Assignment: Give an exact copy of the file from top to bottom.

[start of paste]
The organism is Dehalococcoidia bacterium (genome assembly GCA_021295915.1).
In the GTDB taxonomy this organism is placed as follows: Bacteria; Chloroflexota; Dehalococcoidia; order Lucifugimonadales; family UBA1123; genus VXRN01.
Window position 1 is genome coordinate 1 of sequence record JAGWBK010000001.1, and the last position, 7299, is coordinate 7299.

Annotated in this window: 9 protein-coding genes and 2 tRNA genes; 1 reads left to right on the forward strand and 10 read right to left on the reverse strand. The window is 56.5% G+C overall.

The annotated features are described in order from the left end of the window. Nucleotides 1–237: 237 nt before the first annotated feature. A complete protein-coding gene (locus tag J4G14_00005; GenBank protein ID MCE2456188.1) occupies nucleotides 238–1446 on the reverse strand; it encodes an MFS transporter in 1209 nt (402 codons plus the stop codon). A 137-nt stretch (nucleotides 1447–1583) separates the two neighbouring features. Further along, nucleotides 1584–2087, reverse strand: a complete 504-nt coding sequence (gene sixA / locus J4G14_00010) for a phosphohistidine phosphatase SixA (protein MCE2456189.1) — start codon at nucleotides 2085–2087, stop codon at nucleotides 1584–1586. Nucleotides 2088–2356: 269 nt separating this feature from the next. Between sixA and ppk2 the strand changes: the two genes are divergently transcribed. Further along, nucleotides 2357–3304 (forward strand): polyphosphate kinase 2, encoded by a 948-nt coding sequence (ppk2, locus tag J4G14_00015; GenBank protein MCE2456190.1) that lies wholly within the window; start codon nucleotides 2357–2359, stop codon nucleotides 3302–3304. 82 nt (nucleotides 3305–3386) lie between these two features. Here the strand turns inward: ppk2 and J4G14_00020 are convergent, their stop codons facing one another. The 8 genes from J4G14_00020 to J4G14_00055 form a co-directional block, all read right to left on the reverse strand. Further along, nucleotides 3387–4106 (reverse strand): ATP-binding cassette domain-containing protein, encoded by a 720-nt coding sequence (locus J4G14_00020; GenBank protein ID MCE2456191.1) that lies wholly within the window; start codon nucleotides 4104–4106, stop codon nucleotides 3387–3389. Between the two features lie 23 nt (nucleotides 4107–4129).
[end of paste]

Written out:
The organism is Dehalococcoidia bacterium (genome assembly GCA_021295915.1).
In the GTDB taxonomy this organism is placed as follows: Bacteria; Chloroflexota; Dehalococcoidia; order Lucifugimonadales; family UBA1123; genus VXRN01.
Window position 1 is genome coordinate 1 of sequence record JAGWBK010000001.1, and the last position, 7299, is coordinate 7299.

Annotated in this window: 9 protein-coding genes and 2 tRNA genes; 1 reads left to right on the forward strand and 10 read right to left on the reverse strand. The window is 56.5% G+C overall.

The annotated features are described in order from the left end of the window. Nucleotides 1–237: 237 nt before the first annotated feature. A complete protein-coding gene (locus tag J4G14_00005; GenBank protein ID MCE2456188.1) occupies nucleotides 238–1446 on the reverse strand; it encodes an MFS transporter in 1209 nt (402 codons plus the stop codon). A 137-nt stretch (nucleotides 1447–1583) separates the two neighbouring features. Further along, nucleotides 1584–2087, reverse strand: a complete 504-nt coding sequence (gene sixA / locus J4G14_00010) for a phosphohistidine phosphatase SixA (protein MCE2456189.1) — start codon at nucleotides 2085–2087, stop codon at nucleotides 1584–1586. Nucleotides 2088–2356: 269 nt separating this feature from the next. Between sixA and ppk2 the strand changes: the two genes are divergently transcribed. Further along, nucleotides 2357–3304 (forward strand): polyphosphate kinase 2, encoded by a 948-nt coding sequence (ppk2, locus tag J4G14_00015; GenBank protein MCE2456190.1) that lies wholly within the window; start codon nucleotides 2357–2359, stop codon nucleotides 3302–3304. 82 nt (nucleotides 3305–3386) lie between these two features. Here the strand turns inward: ppk2 and J4G14_00020 are convergent, their stop codons facing one another. The 8 genes from J4G14_00020 to J4G14_00055 form a co-directional block, all read right to left on the reverse strand. Further along, nucleotides 3387–4106 (reverse strand): ATP-binding cassette domain-containing protein, encoded by a 720-nt coding sequence (locus J4G14_00020; GenBank protein ID MCE2456191.1) that lies wholly within the window; start codon nucleotides 4104–4106, stop codon nucleotides 3387–3389. Between the two features lie 23 nt (nucleotides 4107–4129).